Other Panda Worlds

Wednesday, September 7, 2016

Tiny Wonderland :: PandaErica :: Process

Hello Panda People,

It's been a year and a day, but I am back and I have great news to share with you. I'll be showing a triptych of three tiny paintings at Leanna Lin's Wonderland's new show, 'Tiny Wonderland: Great Things in Small Packages'. It will be opening this Saturday, September 9th and will run until October 23rd.

In anticipation of the show's opening night, that I sadly will not be able to attend, I felt it could be fun to show everyone my thought process that went into creating my final 3 paintings for the show. When I first got the acceptance email that I was going to be in the show and received the details and specs for the paintings (no artist was allowed to submit more than 3 paintings maximum and each painting could be no larger than 5x5 inches framed) I thought that these 3 paintings would take me no more than maybe 2 weeks tops. In the end it took me about a little more than a month to finish these three tiny paintings from conception to final, framed painting.
Let me first begin by showing you the very initial page of sketchbook I dedicated to the Tiny Wonderland project (right). I wrote the name of the show down and wrote all the words that just flowed from my head that I associated with the show name. I immediately stuck to the word "house". And from there I knew I wanted to created tiny houses of some sort. "What would live in these tiny houses?" I asked myself. Tiny animals. DUH.

Now, this doesn't happen very often when I'm planning out a very intense project. I hardly ever find that my first sketch ideas are the best nor are they the sketches that I end up turning into the final pieces. But in this instance, that's exactly what ended up happening. I started with these super, teeny, tiny thumbnails sketches of a bunny burrow, some of the first few words I jotted down. And from there I developed what would then become the basis of the 3 triptych paintings: a bedroom/living room, a kitchen/dining room, and a surprise super fun dance hall at the end.

I began sketching during my commutes to and from work and also during my lunch breaks at my day job. I also started researching different interior design across the decades. I created something of a mood board with a mix of 40's and 70's interior design. The top row (above) of sketches were done just off the top of my head after some light perusing through google search for different interior designs through the decades. The bottom row (above) were informed sketches with photo references clear in my mind. I ended up going with the bottom 40's inspired bedroom and kitchen scenes since they felt more dynamic and gave a deeper sense of depth than the other sketches. This idea of large rooms in tiny paintings and a depth perception one would experience when looking at the paintings really intrigued me. Little paintings, big rooms. 

I also started pulling lots of images of the animals I wanted to include include in the finale disco party scene. I went to the American History Museum to take some pictures of some of their awesome animal scenes. I tried to draw inspiration from many different sources.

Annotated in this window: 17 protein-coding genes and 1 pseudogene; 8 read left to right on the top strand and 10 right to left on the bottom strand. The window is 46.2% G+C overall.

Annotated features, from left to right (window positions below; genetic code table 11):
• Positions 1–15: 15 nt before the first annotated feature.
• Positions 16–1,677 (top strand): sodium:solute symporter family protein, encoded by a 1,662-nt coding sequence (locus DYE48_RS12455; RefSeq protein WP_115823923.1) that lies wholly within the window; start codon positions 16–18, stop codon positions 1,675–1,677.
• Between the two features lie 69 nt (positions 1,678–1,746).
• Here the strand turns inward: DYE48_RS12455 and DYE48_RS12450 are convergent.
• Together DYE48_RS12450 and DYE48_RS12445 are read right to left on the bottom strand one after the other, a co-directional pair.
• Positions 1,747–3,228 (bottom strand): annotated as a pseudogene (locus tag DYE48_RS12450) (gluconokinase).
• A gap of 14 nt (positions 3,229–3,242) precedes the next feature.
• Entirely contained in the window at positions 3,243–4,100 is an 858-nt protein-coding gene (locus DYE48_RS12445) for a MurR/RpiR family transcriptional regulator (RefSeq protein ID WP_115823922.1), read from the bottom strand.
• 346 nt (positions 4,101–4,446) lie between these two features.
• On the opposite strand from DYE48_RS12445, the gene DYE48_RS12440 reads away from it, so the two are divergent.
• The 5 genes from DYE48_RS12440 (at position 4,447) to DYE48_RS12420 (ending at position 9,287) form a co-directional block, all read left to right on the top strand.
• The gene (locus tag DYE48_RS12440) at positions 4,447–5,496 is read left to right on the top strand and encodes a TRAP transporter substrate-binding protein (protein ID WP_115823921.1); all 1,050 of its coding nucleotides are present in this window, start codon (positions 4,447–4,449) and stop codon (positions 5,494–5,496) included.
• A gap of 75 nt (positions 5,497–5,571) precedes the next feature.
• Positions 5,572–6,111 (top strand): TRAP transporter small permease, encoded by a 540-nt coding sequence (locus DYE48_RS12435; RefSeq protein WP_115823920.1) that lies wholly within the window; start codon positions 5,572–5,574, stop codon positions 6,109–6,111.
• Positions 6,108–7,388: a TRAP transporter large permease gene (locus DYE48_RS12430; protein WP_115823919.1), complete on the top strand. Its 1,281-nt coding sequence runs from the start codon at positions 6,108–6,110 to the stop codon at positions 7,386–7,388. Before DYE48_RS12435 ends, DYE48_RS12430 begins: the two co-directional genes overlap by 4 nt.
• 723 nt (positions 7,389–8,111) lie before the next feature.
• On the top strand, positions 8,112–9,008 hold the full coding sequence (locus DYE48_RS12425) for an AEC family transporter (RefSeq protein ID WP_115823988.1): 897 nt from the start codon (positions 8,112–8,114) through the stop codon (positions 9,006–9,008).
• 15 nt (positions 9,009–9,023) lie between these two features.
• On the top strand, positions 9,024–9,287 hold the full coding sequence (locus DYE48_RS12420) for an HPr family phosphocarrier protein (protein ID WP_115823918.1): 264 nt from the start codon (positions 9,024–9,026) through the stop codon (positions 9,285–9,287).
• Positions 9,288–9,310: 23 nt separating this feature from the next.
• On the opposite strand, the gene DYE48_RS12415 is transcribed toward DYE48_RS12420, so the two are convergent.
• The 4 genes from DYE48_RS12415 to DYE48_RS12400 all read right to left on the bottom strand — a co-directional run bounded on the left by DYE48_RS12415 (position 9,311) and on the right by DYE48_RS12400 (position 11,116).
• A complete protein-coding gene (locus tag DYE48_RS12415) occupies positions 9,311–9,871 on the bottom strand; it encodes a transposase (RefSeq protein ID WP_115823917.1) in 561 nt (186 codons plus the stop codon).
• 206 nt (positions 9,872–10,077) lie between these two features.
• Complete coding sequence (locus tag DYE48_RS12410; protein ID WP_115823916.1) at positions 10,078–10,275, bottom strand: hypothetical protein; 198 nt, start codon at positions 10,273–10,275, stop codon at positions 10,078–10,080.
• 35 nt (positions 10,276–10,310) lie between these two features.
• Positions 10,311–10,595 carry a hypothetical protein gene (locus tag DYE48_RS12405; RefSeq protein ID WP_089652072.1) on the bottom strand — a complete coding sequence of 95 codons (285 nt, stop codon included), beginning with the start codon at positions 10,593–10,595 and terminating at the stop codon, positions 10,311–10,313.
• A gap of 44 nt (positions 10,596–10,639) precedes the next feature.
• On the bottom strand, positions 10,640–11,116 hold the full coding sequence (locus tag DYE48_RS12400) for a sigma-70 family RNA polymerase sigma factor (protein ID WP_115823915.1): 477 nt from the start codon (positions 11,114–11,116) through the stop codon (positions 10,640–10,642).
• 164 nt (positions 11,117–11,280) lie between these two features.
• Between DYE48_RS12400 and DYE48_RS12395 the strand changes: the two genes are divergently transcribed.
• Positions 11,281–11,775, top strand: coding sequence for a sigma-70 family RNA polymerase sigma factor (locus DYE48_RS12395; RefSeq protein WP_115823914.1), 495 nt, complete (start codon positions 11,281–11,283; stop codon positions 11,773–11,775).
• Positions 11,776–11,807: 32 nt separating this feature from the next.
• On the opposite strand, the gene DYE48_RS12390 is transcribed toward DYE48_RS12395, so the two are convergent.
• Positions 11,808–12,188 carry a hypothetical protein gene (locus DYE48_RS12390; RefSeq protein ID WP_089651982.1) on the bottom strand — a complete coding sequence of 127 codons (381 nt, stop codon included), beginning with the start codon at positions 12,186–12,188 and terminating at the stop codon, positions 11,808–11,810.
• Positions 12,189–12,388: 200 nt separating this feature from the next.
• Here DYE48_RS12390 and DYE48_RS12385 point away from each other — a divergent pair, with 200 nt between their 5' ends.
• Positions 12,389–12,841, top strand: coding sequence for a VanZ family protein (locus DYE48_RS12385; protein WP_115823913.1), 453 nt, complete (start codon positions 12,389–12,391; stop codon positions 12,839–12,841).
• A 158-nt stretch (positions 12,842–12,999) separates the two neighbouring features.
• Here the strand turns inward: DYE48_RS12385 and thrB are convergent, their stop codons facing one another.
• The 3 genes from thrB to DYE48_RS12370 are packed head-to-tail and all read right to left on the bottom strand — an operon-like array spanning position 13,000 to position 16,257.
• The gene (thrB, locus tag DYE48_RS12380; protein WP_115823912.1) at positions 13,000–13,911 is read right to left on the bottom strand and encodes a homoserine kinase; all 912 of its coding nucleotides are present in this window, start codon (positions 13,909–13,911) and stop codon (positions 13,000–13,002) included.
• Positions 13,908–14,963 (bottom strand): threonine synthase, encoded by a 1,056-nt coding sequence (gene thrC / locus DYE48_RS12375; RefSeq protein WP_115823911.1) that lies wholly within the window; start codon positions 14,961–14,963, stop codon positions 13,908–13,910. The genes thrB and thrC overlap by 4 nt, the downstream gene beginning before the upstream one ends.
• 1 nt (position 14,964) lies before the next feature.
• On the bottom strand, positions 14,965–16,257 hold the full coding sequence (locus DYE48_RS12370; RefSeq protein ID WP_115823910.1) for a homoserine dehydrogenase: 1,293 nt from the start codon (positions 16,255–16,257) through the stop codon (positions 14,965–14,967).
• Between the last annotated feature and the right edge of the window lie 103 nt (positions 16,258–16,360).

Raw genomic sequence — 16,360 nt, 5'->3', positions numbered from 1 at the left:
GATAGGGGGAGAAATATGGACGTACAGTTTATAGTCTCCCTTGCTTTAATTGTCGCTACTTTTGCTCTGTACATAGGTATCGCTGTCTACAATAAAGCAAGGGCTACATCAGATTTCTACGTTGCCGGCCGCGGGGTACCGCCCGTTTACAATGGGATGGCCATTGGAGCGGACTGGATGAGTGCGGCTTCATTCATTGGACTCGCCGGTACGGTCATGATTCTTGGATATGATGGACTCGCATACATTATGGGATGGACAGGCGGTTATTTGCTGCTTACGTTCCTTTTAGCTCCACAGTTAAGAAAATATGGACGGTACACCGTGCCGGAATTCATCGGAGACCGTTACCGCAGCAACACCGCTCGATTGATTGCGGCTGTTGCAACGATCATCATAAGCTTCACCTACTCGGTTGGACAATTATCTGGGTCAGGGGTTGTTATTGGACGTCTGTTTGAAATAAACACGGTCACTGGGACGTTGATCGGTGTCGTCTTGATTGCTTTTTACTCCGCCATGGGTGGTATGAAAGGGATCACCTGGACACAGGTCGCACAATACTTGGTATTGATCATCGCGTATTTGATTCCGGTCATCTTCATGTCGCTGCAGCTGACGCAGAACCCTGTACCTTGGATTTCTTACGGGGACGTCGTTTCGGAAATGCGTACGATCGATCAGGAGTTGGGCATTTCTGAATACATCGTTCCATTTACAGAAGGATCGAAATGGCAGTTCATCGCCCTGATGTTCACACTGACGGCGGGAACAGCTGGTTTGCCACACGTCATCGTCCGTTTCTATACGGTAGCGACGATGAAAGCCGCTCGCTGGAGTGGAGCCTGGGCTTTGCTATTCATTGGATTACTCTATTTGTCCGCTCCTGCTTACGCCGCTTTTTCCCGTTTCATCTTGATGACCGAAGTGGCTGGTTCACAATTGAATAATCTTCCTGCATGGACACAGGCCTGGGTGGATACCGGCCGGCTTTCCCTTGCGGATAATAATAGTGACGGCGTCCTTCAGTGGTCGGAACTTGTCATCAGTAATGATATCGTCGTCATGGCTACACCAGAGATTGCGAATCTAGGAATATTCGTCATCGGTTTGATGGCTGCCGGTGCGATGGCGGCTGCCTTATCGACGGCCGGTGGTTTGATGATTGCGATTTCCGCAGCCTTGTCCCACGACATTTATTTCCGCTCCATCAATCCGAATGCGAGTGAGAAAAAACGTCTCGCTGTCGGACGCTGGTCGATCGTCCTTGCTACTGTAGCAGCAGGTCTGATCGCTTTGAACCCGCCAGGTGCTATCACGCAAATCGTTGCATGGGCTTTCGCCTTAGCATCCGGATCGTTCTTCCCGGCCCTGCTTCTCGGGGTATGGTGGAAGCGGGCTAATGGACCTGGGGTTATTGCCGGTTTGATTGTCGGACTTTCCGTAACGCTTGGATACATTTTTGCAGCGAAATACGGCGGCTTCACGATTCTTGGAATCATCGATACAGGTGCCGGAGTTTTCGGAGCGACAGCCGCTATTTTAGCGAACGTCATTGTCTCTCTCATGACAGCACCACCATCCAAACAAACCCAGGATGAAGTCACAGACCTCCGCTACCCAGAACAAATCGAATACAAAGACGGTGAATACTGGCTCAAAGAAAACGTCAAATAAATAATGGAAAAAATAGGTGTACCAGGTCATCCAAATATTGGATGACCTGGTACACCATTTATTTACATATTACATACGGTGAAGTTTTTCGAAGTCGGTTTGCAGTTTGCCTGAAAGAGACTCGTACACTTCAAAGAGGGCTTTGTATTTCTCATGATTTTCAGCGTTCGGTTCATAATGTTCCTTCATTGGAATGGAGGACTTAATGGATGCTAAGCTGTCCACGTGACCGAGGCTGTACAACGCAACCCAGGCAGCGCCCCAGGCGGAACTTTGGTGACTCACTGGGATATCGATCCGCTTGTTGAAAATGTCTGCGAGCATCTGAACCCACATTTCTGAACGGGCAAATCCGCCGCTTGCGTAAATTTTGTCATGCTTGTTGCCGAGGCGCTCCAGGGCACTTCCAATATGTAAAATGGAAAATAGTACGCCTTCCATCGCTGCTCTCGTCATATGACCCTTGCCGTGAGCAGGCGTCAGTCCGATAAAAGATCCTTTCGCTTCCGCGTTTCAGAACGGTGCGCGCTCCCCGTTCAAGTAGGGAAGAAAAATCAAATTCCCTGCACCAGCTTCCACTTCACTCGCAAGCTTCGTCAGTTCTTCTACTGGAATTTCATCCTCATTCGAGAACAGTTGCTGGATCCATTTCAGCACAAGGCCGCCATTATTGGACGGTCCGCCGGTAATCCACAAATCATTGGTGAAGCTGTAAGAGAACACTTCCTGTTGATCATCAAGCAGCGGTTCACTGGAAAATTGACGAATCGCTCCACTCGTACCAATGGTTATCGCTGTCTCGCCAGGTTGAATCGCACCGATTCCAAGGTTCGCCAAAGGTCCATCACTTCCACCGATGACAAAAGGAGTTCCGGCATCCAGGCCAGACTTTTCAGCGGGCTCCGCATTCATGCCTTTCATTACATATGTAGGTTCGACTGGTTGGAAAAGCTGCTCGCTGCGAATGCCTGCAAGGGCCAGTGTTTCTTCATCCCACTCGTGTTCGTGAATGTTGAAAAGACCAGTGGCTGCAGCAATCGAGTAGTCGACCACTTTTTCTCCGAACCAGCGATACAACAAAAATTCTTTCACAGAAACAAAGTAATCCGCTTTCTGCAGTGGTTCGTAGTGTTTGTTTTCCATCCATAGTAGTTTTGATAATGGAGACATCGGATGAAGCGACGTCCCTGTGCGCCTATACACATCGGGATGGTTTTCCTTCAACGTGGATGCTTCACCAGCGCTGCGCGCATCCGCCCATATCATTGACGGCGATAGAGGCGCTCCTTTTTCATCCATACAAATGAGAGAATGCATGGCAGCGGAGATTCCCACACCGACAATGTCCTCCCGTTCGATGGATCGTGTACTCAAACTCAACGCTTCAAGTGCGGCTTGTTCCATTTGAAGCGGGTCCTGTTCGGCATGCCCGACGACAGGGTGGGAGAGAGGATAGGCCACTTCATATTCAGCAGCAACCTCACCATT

And let's not forget the fun, patterned, crazy-colored, sequined and shiny disco attire! Fashion was kind of wacky but so much fun back in the disco era. :)


Based on some friends and co-workers suggestions I decided it would be more engaging for the audience/art viewers to add animal characters into all three of the paintings, not just in the finale dance party scene. After I gave it some thought, I decided to add some animals getting ready for the party in the bedroom and some party guests toasting some bubbly drinks in the kitchen. 

Next was color and for about a week I took my tray or Caran d'ache crayons with me and my portable water brush to work on these rough color studies (above) that developed into the final color studies (below).

I ended up changing the ferret getting dressed in the first painting to be a mouse since I thought the silhouette of that animal would be instantly recognizable with its big ears, long nose, and skinny pink tail. I had to think of what would be easiest to understand at such a small size and the ferret just wasn't doing that. 

I also ended up going back into the color study for the second painting. The first initial study (left) first had yellow walls (right), but once I added the characters and their bright costumes into the scene I felt that all of the bright saturated colors was just too much. I went back into the first study and painted the left wall blue and went with the overall more toned down earthy tones.

I didn't have much trouble seeing the colors in the final scene. I knew I wanted it to be the most saturated and brightest colors of the three. It would also be the painting that was set with darker values overall with mid-key and low-key lights which I don't usually do much in my paintings, so I was pretty excited to get started on the last painting. But I decided to paint the disco scene last in order to keep that excited energy running throughout all three paintings.

And here is the result of all of this process work—the final paintings! I'm very pleased with the way they turned out and I hope everyone who goes to see the show can feel how much fun I had painting them. Feel free to send me an email if you would like to purchase the actual paintings or just one of the three. They're framed in 5x5 inch black frames (below) and they come with their own mounting hooks.

I hope you enjoyed reading about the making of these three tiny paintings exploring a tiny wonderland underground. :) If you're in the Eagle Rock, CA area while the show is running please swing by and take some pictures of the paintings for me!

Until next time, folks. Thanks again for reading this very long post.


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